Learn how nurses can still provide quality care in uncertain times
Healthcare systems are going through unprecedented upheaval in the wake of the coronavirus pandemic – straining under the volume of patients, and struggling with a lack of key resources.
Although these challenges are new for high income countries, such issues are long-established in conflict zones and other humanitarian settings.
On this course, you’ll explore the issues involved for nurses working with low resources, and what you can learn from nurses in crisis zones.
You’ll discover how to lead during the COVID-19 pandemic, what palliative care currently looks like, and how we can work towards recovery.
What topics will you cover?
- Nursing in the COVID-19 pandemic
- Nursing and palliative care in a low-resource environment
- The importance of considering patient, provider and systems issues in developing robust health systems
- Lessons learned in humanitarian and crisis settings
- Addressing social and cultural norms and working towards recovery and adjustment
When would you like to start?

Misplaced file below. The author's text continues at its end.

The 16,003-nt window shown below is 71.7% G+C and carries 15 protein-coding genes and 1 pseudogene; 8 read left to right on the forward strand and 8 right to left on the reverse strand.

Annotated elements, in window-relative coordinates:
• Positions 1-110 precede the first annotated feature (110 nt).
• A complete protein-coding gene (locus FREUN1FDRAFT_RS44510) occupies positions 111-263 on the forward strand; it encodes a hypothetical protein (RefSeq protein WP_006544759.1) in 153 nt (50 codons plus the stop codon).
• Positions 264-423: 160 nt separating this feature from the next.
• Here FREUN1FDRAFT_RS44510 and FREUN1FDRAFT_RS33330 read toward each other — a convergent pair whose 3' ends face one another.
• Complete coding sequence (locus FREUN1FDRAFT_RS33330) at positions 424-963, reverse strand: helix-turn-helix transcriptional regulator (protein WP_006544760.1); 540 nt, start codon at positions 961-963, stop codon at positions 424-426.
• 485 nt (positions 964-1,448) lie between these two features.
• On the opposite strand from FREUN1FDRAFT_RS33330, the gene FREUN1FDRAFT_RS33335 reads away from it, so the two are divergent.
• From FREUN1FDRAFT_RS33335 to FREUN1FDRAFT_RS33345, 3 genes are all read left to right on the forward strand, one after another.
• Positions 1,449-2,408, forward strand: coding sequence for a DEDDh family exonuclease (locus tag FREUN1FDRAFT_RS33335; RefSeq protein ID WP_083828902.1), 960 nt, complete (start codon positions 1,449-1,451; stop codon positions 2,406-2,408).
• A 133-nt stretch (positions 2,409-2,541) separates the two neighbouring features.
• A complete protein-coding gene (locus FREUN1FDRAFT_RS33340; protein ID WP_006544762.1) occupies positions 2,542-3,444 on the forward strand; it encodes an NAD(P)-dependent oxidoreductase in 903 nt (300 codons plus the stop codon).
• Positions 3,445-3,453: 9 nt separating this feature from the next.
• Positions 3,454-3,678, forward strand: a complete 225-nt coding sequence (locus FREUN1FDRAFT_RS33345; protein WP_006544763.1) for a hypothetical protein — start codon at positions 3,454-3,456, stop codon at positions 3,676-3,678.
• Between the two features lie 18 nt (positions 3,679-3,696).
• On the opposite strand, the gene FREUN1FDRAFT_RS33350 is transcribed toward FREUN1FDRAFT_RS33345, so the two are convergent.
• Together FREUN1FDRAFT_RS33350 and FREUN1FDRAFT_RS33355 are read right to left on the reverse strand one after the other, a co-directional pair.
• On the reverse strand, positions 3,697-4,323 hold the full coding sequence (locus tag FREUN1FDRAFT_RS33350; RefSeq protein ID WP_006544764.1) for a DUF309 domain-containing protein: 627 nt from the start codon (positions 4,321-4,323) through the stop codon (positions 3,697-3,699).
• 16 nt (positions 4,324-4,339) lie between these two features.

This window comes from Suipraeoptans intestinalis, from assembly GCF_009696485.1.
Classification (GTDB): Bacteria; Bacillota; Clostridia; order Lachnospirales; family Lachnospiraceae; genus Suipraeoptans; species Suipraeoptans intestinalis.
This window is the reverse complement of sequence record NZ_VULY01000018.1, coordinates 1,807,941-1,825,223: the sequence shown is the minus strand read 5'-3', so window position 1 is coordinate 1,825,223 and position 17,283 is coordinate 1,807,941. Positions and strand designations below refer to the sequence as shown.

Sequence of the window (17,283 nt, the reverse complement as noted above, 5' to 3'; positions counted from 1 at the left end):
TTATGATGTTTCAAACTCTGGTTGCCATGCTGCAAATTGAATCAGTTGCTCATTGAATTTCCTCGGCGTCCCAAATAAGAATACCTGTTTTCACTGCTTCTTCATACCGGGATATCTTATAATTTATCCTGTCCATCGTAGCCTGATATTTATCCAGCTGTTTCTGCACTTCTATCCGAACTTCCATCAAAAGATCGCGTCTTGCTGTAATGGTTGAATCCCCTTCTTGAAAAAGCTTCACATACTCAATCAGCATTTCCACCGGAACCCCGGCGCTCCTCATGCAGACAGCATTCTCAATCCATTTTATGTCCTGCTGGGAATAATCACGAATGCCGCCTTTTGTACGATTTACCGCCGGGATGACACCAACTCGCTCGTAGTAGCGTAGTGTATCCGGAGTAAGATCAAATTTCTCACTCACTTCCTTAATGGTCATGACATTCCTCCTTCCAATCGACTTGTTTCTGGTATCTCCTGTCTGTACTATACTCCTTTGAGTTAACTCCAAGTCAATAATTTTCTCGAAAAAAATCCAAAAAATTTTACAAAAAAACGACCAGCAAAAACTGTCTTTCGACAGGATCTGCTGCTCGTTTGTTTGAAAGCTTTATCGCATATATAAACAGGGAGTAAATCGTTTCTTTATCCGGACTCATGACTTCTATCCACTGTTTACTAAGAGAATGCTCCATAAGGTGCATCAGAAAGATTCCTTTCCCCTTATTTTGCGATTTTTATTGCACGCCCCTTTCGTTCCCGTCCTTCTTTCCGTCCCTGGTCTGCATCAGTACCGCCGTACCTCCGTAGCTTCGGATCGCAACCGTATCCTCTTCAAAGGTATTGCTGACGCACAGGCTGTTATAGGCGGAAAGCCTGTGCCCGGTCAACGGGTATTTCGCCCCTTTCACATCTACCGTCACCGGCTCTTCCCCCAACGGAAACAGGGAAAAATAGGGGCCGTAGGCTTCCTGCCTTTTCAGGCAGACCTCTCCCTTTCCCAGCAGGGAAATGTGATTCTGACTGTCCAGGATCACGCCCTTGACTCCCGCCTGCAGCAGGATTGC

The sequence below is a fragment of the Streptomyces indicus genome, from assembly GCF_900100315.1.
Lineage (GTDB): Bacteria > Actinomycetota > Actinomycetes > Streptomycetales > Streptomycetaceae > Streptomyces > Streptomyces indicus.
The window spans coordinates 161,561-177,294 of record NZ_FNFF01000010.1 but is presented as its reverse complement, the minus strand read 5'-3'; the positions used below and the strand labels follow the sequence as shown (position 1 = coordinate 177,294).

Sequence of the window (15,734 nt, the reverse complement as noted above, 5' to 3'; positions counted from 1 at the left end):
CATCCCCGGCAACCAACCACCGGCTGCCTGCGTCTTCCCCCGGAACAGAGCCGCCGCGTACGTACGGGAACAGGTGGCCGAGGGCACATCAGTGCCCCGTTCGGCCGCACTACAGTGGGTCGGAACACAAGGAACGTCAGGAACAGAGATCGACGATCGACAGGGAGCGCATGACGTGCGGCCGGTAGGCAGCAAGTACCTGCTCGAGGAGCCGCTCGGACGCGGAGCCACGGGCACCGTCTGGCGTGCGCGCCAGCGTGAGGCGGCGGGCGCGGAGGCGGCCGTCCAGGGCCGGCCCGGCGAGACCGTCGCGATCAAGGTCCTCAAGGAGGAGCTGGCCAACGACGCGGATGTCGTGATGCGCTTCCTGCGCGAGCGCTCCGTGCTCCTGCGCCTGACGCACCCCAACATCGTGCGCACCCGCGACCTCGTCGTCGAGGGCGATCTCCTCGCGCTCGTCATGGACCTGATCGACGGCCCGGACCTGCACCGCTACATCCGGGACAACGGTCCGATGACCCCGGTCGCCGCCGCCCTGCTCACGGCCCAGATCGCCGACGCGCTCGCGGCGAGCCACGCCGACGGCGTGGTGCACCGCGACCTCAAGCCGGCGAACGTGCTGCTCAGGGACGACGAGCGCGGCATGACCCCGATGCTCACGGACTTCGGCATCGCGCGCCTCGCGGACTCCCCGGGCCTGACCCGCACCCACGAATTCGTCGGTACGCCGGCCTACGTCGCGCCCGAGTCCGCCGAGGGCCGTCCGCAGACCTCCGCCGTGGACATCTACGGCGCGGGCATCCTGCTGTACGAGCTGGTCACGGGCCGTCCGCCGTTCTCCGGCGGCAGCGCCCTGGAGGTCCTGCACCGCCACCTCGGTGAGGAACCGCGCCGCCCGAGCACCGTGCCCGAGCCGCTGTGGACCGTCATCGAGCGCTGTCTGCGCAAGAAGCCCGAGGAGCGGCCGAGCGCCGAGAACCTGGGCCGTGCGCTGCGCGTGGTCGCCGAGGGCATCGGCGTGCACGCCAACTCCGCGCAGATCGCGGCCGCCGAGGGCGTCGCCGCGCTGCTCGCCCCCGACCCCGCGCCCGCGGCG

Start straight away and learn at your own pace. If the course hasn’t started yet you’ll see the future date listed below.
Who is the course for?
This course is designed for nurses or other healthcare professionals working with COVID-19 patients, or wanting to learn more about how to provide quality care with limited resources in times of crisis.
Who developed the course?
Johns Hopkins University
Johns Hopkins University, America’s first research university, is committed to the pursuit of lifelong learning, independent research, and sharing the benefits of discovery with the world.
Jhpiego creates and delivers transformative health care solutions that save lives. In partnership with national governments, health experts and local communities, Jhpiego builds health providers’ skills and develops systems that save lives now and guarantee healthier futures for women and their families.
Johns Hopkins School of Nursing
The Johns Hopkins School of Nursing is a globally-recognized leader in nursing education, research, and practice. The school is ranked No. 1 nationally for its master’s programs, No. 3 for DNP and online programs, and No. 2 for online MSN Health Systems Management options by U.S. News & World Report. The school is also ranked by QS World University as the No. 3 nursing school in the world, No.1 by College Choice for its master’s program, and No. 1 by NursingSchoolHub.com for its DNP program.